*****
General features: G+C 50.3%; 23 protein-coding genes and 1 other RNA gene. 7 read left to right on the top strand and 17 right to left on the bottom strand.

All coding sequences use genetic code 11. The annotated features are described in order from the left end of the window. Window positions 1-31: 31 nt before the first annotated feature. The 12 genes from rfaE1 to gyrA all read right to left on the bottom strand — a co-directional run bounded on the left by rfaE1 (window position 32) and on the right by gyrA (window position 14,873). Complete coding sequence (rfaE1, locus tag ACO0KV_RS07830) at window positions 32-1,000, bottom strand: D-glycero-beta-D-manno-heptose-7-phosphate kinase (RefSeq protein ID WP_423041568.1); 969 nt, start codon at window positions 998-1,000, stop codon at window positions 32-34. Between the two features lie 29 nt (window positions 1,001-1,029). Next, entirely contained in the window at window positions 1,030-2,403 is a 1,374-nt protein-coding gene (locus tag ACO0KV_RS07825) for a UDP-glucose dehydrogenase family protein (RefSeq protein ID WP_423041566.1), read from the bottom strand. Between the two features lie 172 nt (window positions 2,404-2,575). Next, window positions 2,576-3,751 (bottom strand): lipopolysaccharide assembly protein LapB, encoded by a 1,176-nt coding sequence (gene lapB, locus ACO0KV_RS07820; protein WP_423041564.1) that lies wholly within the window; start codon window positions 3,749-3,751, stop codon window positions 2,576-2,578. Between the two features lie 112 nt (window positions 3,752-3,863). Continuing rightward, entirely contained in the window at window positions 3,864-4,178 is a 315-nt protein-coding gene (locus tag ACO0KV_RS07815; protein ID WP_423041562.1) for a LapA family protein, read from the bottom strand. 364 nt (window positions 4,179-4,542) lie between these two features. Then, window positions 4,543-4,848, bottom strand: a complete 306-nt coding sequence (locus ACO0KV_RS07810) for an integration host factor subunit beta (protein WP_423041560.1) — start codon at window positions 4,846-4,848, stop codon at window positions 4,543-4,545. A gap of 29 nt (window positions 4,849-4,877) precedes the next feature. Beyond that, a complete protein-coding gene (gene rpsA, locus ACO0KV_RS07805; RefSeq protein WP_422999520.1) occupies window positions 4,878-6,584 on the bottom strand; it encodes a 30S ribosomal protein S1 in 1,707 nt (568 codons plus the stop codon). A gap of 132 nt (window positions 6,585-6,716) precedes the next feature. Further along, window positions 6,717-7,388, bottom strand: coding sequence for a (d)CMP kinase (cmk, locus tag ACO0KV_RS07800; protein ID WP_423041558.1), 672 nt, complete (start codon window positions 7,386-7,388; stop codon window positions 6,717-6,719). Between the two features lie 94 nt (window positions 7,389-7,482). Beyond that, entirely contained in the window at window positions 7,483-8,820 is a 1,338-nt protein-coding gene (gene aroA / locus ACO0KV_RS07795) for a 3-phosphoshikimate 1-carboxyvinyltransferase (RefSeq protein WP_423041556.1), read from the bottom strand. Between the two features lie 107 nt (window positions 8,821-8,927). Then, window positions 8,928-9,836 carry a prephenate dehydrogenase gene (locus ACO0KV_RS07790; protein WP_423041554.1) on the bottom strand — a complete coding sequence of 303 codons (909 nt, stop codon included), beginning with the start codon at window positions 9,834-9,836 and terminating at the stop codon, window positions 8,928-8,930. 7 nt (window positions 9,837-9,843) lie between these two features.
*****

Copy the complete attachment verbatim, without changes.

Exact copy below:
General features: G+C 50.3%; 23 protein-coding genes and 1 other RNA gene. 7 read left to right on the top strand and 17 right to left on the bottom strand.

All coding sequences use genetic code 11. The annotated features are described in order from the left end of the window. Window positions 1-31: 31 nt before the first annotated feature. The 12 genes from rfaE1 to gyrA all read right to left on the bottom strand — a co-directional run bounded on the left by rfaE1 (window position 32) and on the right by gyrA (window position 14,873). Complete coding sequence (rfaE1, locus tag ACO0KV_RS07830) at window positions 32-1,000, bottom strand: D-glycero-beta-D-manno-heptose-7-phosphate kinase (RefSeq protein ID WP_423041568.1); 969 nt, start codon at window positions 998-1,000, stop codon at window positions 32-34. Between the two features lie 29 nt (window positions 1,001-1,029). Next, entirely contained in the window at window positions 1,030-2,403 is a 1,374-nt protein-coding gene (locus tag ACO0KV_RS07825) for a UDP-glucose dehydrogenase family protein (RefSeq protein ID WP_423041566.1), read from the bottom strand. Between the two features lie 172 nt (window positions 2,404-2,575). Next, window positions 2,576-3,751 (bottom strand): lipopolysaccharide assembly protein LapB, encoded by a 1,176-nt coding sequence (gene lapB, locus ACO0KV_RS07820; protein WP_423041564.1) that lies wholly within the window; start codon window positions 3,749-3,751, stop codon window positions 2,576-2,578. Between the two features lie 112 nt (window positions 3,752-3,863). Continuing rightward, entirely contained in the window at window positions 3,864-4,178 is a 315-nt protein-coding gene (locus tag ACO0KV_RS07815; protein ID WP_423041562.1) for a LapA family protein, read from the bottom strand. 364 nt (window positions 4,179-4,542) lie between these two features. Then, window positions 4,543-4,848, bottom strand: a complete 306-nt coding sequence (locus ACO0KV_RS07810) for an integration host factor subunit beta (protein WP_423041560.1) — start codon at window positions 4,846-4,848, stop codon at window positions 4,543-4,545. A gap of 29 nt (window positions 4,849-4,877) precedes the next feature. Beyond that, a complete protein-coding gene (gene rpsA, locus ACO0KV_RS07805; RefSeq protein WP_422999520.1) occupies window positions 4,878-6,584 on the bottom strand; it encodes a 30S ribosomal protein S1 in 1,707 nt (568 codons plus the stop codon). A gap of 132 nt (window positions 6,585-6,716) precedes the next feature. Further along, window positions 6,717-7,388, bottom strand: coding sequence for a (d)CMP kinase (cmk, locus tag ACO0KV_RS07800; protein ID WP_423041558.1), 672 nt, complete (start codon window positions 7,386-7,388; stop codon window positions 6,717-6,719). Between the two features lie 94 nt (window positions 7,389-7,482). Beyond that, entirely contained in the window at window positions 7,483-8,820 is a 1,338-nt protein-coding gene (gene aroA / locus ACO0KV_RS07795) for a 3-phosphoshikimate 1-carboxyvinyltransferase (RefSeq protein WP_423041556.1), read from the bottom strand. Between the two features lie 107 nt (window positions 8,821-8,927). Then, window positions 8,928-9,836 carry a prephenate dehydrogenase gene (locus ACO0KV_RS07790; protein WP_423041554.1) on the bottom strand — a complete coding sequence of 303 codons (909 nt, stop codon included), beginning with the start codon at window positions 9,834-9,836 and terminating at the stop codon, window positions 8,928-8,930. 7 nt (window positions 9,837-9,843) lie between these two features.